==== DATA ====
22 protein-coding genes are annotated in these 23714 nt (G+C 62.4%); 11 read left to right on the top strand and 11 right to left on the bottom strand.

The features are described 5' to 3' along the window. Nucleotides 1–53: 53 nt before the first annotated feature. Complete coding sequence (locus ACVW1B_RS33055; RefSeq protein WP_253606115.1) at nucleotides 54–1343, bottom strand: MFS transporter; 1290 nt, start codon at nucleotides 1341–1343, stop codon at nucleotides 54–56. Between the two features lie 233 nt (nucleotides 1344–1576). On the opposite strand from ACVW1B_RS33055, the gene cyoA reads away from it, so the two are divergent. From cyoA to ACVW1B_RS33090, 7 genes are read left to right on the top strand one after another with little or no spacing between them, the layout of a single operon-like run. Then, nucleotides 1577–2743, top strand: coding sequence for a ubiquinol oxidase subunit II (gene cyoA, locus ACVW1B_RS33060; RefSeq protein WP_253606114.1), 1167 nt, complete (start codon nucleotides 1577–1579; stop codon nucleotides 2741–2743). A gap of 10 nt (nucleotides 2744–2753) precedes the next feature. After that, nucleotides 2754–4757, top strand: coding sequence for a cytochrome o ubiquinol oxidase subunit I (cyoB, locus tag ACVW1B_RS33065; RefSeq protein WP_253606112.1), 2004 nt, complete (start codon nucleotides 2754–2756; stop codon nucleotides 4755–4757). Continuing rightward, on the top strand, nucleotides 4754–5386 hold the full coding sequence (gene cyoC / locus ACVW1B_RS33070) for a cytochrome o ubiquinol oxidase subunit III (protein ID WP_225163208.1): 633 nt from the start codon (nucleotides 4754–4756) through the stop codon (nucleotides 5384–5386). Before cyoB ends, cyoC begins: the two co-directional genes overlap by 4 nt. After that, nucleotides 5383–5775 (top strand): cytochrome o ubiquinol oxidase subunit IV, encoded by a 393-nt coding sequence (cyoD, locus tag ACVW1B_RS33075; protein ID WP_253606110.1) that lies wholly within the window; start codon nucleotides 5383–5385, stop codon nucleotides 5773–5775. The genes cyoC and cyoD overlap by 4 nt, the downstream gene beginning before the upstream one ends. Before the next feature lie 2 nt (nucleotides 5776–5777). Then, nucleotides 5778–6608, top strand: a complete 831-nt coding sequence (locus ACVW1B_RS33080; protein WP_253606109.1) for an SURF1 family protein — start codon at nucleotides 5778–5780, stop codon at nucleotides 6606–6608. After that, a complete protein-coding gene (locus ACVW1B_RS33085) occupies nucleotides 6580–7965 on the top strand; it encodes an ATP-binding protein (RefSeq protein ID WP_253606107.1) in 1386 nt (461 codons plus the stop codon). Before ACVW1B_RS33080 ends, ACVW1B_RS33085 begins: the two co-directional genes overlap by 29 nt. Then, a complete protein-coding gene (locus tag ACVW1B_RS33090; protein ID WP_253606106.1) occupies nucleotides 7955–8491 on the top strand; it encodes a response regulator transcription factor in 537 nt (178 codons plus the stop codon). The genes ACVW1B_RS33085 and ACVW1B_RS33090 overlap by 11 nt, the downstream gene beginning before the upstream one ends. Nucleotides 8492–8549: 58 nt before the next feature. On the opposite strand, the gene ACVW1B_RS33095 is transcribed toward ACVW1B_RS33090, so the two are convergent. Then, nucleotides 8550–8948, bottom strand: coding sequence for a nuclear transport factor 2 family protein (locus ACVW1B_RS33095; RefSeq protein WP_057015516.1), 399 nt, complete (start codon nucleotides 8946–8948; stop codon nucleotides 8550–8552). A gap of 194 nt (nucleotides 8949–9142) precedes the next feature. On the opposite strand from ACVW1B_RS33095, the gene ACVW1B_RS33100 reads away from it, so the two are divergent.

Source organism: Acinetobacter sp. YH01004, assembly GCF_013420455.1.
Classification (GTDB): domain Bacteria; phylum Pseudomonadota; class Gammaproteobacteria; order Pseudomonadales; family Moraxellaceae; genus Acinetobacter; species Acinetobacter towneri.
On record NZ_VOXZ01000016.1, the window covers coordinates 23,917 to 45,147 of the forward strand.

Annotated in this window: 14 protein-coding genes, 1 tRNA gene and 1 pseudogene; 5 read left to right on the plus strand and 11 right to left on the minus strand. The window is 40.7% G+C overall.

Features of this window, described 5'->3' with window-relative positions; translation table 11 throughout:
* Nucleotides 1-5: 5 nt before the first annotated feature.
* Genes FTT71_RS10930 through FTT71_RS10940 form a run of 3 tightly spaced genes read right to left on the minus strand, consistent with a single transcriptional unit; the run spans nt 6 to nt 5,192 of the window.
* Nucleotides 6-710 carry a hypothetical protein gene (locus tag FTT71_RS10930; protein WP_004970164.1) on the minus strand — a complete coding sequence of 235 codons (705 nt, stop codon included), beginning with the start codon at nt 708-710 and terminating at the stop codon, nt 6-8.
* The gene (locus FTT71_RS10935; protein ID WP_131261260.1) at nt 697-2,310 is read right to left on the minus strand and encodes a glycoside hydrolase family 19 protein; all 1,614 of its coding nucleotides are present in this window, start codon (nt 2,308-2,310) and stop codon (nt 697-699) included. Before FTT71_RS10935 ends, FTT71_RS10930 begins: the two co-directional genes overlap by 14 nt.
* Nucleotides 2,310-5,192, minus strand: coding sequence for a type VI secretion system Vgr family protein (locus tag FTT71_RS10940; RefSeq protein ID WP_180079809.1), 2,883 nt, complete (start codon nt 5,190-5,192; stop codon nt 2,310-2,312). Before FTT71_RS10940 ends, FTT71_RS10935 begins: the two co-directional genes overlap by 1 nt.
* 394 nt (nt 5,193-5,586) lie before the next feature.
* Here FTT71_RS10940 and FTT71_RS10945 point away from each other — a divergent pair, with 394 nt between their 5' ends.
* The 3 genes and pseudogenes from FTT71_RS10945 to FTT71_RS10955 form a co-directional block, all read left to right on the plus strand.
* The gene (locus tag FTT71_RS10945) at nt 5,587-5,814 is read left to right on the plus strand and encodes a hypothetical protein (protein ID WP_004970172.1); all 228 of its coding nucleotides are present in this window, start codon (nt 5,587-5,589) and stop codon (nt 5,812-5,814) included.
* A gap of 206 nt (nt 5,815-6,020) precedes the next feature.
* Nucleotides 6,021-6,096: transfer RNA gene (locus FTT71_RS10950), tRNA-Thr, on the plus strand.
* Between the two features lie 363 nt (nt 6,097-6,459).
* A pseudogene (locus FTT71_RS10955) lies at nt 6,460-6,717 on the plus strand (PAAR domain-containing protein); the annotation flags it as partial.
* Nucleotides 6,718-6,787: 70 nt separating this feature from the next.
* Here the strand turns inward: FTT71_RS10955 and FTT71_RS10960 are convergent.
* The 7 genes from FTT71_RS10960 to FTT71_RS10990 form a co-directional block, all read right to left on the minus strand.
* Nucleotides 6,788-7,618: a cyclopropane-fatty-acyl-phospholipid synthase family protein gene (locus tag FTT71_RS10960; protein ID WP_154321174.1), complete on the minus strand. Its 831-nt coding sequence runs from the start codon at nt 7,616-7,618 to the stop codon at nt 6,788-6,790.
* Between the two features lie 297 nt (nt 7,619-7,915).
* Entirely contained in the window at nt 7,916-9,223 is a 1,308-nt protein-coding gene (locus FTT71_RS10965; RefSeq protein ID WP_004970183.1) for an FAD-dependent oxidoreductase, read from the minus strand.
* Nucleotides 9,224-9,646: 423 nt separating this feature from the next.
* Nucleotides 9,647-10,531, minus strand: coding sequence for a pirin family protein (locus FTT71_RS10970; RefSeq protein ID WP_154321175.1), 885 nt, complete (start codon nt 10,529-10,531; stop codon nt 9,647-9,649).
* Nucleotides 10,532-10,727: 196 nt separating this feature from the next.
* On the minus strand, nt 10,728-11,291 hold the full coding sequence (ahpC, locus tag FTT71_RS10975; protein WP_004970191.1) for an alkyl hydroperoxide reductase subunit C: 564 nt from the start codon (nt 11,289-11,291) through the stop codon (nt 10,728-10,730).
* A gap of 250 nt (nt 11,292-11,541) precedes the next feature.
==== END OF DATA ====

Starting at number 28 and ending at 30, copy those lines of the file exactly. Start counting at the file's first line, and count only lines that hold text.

* Nucleotides 9,647-10,531, minus strand: coding sequence for a pirin family protein (locus FTT71_RS10970; RefSeq protein ID WP_154321175.1), 885 nt, complete (start codon nt 10,529-10,531; stop codon nt 9,647-9,649).
* Nucleotides 10,532-10,727: 196 nt separating this feature from the next.
* On the minus strand, nt 10,728-11,291 hold the full coding sequence (ahpC, locus tag FTT71_RS10975; protein WP_004970191.1) for an alkyl hydroperoxide reductase subunit C: 564 nt from the start codon (nt 11,289-11,291) through the stop codon (nt 10,728-10,730).